With time I became a successful architect, a woman in a very masculine world, a world where a top female architect openly mentioned her decision to give up having a family and birthing children in order to match with (or exceed) her male colleagues. Despite all of my personal stories and experiences tattooed on my very core, molding the woman I am today, I still came face to face with gender in-equality in all its forms a bit too often. I too preferred to keep my mouth shut, whether it was from the fear of losing a job, the fear of being labeled a certain way or the basic fear stemming from a physical strength disadvantage.

Surprisingly enough, this is not the norm of conversing when it involves people of different genders.

I decided to embrace the label that stuck to me for the times I dared open my mouth - bossy - and turn it into BOSS

A few months ago, just before the revolution had begun, I decided that I had enough and it was time to make my voice heard. I suffer the same pain of war and conflict that men do, I served as my fellow male soldiers in an elite intelligence unit of the Israeli Defense Forces, I worked as hard in getting my education, I have the same blood

bones heart and brain, and I will be damned if I didn’t earn the same respect and all that it entails! I decided to embrace the label that stuck to me for the times i dared open my mouth - bossy - and turn it into BOSS. I founded my own architecture firm with the vision of becoming a female architect rockstar, without giving up anything or apologizing for who I am and what I want to achieve. By being a rockstar I will be able to make an impact, bring change to the exact issues that are so important and personal to me as a woman and a human. The plan is to make a change by combining my everyday architecture practice with architectural projects that promote gender equality and gender equality awareness. Invest my time, knowledge and experience to plan and design projects such as schools for girls in third world countries, community centers, libraries and more - all crucial for making a change that grows from the bottom up by education and legislation. By finding my voice and taking a stand I can be  part of the bigger solution and become a leader and an accelerator of change.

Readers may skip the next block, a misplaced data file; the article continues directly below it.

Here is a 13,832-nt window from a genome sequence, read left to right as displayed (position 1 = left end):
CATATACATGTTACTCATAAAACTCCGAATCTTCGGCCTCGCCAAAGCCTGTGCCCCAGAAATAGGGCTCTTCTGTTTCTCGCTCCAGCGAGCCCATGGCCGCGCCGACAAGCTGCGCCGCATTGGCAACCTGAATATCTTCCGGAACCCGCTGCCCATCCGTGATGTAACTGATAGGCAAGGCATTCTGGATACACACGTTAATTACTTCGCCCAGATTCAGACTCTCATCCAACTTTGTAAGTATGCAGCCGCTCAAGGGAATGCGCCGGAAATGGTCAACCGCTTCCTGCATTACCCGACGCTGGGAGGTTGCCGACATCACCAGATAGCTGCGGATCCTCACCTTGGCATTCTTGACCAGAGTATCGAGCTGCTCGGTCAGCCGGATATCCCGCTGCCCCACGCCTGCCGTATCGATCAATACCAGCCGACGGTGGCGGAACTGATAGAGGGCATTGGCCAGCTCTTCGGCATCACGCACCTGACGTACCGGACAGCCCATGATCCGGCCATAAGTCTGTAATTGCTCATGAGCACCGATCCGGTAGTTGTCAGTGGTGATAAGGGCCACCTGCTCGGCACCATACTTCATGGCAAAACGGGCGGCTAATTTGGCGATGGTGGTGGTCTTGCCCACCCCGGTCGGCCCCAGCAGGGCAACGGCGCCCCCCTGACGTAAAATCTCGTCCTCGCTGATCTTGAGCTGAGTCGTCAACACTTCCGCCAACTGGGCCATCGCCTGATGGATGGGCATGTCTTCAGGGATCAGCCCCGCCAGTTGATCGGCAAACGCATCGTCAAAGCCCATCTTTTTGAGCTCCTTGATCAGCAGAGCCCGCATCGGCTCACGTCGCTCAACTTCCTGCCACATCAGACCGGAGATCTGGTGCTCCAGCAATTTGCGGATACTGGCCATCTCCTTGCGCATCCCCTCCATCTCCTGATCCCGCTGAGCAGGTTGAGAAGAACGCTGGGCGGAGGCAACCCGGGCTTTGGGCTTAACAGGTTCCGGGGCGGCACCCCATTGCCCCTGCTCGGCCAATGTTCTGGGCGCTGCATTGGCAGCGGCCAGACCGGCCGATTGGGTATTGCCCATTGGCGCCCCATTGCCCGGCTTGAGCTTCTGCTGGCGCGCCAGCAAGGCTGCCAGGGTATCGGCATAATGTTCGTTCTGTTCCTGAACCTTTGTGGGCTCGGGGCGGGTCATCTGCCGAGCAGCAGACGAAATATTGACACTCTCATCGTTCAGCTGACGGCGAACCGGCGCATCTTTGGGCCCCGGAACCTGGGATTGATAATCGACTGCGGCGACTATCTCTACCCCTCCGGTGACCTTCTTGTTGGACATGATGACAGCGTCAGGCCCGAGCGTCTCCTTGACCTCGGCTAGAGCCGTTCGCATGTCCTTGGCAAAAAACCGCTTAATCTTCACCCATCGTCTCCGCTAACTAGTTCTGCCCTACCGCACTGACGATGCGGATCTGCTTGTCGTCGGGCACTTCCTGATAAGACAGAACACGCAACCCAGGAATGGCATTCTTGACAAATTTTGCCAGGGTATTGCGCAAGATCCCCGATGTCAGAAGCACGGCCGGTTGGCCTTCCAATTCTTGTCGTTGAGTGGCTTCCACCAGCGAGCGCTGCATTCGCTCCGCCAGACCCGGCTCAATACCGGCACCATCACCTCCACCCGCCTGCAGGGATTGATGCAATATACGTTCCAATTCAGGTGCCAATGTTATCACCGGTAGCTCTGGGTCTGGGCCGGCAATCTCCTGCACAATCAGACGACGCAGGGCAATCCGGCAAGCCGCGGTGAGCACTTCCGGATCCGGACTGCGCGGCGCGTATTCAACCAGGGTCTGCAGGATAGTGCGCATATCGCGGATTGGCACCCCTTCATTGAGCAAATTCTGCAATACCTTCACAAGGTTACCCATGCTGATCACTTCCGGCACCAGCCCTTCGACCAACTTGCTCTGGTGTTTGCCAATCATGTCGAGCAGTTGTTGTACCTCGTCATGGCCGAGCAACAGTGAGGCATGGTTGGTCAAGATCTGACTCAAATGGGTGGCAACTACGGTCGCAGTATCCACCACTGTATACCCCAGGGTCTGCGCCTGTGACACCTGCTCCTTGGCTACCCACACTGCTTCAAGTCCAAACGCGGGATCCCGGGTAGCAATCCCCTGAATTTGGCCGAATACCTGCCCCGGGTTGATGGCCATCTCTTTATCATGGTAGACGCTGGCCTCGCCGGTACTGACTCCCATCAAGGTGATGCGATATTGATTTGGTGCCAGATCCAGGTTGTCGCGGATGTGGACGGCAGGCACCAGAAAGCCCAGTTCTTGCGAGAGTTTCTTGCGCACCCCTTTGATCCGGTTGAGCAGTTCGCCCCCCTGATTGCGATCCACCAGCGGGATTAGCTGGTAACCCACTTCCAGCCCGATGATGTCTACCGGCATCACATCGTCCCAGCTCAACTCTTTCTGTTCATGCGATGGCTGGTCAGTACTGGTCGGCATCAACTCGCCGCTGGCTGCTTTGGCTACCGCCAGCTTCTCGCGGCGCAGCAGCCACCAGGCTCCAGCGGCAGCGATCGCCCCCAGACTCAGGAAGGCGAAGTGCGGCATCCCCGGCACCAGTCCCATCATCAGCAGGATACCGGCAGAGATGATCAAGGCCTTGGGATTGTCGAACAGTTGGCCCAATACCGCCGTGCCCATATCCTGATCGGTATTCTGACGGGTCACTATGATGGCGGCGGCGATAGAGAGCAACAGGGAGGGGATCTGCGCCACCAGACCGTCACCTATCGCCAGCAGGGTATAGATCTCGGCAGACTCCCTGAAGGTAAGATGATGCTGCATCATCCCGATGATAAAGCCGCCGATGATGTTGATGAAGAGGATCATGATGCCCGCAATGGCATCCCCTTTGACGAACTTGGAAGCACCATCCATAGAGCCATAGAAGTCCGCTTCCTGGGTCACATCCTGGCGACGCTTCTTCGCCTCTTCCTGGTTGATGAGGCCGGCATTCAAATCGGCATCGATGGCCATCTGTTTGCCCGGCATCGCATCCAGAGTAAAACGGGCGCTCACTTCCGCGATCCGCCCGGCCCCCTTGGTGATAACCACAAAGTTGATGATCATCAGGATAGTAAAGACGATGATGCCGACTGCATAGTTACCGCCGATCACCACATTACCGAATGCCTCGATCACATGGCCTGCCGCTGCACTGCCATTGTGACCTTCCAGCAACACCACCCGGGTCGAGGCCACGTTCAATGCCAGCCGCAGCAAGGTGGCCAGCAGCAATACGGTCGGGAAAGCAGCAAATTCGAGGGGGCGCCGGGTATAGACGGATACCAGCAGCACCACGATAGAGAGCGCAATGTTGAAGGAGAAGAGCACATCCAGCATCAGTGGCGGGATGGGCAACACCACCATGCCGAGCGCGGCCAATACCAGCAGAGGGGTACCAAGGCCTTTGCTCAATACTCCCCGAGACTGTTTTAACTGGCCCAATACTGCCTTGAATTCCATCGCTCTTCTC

Of course I would love to say I could do this alone, but big things can only be achieved when people come together. As put so simply and to the point by Emma Watson, Women Goodwill Ambassador of UN Women: “men - gender equality is your issue too”. Because redefining the female gender must come with a redefinition of the male and consequently become the liberation of both genders - Equality. As a member of the He for She movement, I would like to call on the men to stand with me in making my vision a reality, and to stand with the women who would like to make their voices heard and help those who are still afraid to do so. And to the brave women, keep doing what you’re doing because the waves are getting bigger and harder to ignore, amplify it and go get what you deserve.

Posted in Medium She is Me | Of Strong Women,

Unfortunate Statistics and Turning Boss, By Michal Ziso